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Seafood industry defends destructive practice

Representatives of New Zealand’s deepwater seafood industry appeared before the Environment Select Committee on 11 November to advise government about trawling on seamounts.

Deepwater Group CEO George Clement advised members that both the Select Committee and the New Zealand public must be given the correct scientific information on which to base any decisions on whether or not any additional management measures might be required.

Earlier this year, the Environment Select Committee heard from the Deep-Sea Conservation Coalition, following that group’s submission of a petition in November last year calling for a ban on bottom trawl fishing on seamounts and similar deep-sea features.

“While we acknowledge the work of the various conservation groups behind this petition, we are concerned with the level of misinformation that has been provided to government in support of it,” Clement said.

“Many of the conclusions, along with much of the reference material, are only relevant in an international context and are not directly applicable within New Zealand’s Exclusive Economic Zone (EEZ),” Clement said.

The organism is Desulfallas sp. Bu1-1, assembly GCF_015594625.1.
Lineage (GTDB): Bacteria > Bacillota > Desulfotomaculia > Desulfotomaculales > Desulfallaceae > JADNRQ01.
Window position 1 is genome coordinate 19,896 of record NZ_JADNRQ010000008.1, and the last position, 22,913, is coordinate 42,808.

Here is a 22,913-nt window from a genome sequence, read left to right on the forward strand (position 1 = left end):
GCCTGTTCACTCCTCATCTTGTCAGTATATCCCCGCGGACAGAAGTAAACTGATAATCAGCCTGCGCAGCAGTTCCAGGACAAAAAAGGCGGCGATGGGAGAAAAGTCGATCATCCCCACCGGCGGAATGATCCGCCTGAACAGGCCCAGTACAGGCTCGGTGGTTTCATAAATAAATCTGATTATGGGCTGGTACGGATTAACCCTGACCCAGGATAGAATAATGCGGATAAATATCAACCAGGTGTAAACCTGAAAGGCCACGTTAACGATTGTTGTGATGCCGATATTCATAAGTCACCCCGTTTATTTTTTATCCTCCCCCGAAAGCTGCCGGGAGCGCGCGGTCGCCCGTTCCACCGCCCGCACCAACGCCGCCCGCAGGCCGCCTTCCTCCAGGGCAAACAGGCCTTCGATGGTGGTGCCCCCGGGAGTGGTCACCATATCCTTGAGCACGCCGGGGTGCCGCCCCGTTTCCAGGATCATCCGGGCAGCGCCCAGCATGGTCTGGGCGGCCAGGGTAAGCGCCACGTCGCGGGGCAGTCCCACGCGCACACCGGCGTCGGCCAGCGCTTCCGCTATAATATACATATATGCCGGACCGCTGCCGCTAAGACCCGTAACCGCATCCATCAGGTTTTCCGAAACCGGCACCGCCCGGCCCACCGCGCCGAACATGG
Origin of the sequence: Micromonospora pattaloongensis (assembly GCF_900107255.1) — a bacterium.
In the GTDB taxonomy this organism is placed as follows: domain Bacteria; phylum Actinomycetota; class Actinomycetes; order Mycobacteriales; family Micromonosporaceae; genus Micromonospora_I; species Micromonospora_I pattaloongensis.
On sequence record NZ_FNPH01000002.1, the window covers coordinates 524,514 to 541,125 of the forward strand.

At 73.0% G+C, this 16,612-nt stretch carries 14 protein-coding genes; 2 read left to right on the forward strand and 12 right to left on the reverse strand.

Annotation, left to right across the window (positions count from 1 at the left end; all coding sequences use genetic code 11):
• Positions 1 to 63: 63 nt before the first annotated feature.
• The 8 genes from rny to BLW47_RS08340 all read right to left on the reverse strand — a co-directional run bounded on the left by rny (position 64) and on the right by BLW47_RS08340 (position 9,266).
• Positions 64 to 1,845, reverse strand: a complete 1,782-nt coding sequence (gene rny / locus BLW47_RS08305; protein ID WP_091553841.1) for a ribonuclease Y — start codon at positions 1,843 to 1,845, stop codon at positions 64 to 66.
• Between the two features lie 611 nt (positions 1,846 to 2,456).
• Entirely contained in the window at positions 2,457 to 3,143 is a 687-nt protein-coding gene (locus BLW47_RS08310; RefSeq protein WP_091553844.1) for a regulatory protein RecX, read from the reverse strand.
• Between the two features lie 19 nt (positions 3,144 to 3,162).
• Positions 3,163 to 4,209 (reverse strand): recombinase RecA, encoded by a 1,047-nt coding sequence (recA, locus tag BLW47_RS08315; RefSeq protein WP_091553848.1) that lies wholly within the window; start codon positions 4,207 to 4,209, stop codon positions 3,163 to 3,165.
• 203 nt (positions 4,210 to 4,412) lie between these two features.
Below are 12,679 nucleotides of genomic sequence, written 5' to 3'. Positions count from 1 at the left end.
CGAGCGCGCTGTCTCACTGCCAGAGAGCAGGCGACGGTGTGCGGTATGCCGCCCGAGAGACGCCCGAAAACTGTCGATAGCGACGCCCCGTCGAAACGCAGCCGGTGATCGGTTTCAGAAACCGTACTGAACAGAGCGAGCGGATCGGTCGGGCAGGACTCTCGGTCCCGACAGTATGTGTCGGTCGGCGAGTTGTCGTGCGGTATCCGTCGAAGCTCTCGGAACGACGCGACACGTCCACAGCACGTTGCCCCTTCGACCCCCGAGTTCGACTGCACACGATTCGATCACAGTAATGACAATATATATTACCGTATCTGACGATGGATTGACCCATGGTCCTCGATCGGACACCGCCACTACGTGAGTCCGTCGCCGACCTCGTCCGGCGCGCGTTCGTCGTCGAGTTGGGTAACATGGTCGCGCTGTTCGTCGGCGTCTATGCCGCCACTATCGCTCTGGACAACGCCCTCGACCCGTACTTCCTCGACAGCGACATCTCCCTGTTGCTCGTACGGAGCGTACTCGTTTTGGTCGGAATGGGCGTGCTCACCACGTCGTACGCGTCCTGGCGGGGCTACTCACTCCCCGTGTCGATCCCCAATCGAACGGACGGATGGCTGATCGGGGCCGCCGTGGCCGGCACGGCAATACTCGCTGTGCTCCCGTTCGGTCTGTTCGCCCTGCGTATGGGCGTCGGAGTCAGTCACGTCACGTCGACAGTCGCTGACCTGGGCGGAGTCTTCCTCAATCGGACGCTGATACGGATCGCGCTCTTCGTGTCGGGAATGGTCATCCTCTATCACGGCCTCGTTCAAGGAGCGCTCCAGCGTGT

“We are grateful to the Select Committee for providing us with the opportunity to submit on this matter and to provide the Committee with the best available facts on the management of bottom trawling on seamounts.”

As an example, Clement said the petition stated there were more than 800 known seamounts in New Zealand’s EEZ.

“NIWA and Fisheries New Zealand advise that there are 142 seamounts, 127 of which are either closed to bottom trawling or have never been fished.

Clement says management of New Zealand’s EEZ and the deepwater seafood industry is internationally lauded.

“Nineteen of our most important fisheries are certified sustainable against the science-based Marine Stewardship Council (MSC) requirements – these comprehensive standards are the most robust and science-based standards in the world for ecosystem-based fisheries management. MSC certification of our main deepwater fisheries put us in the top 5 per cent of the best-managed fisheries in the world.”

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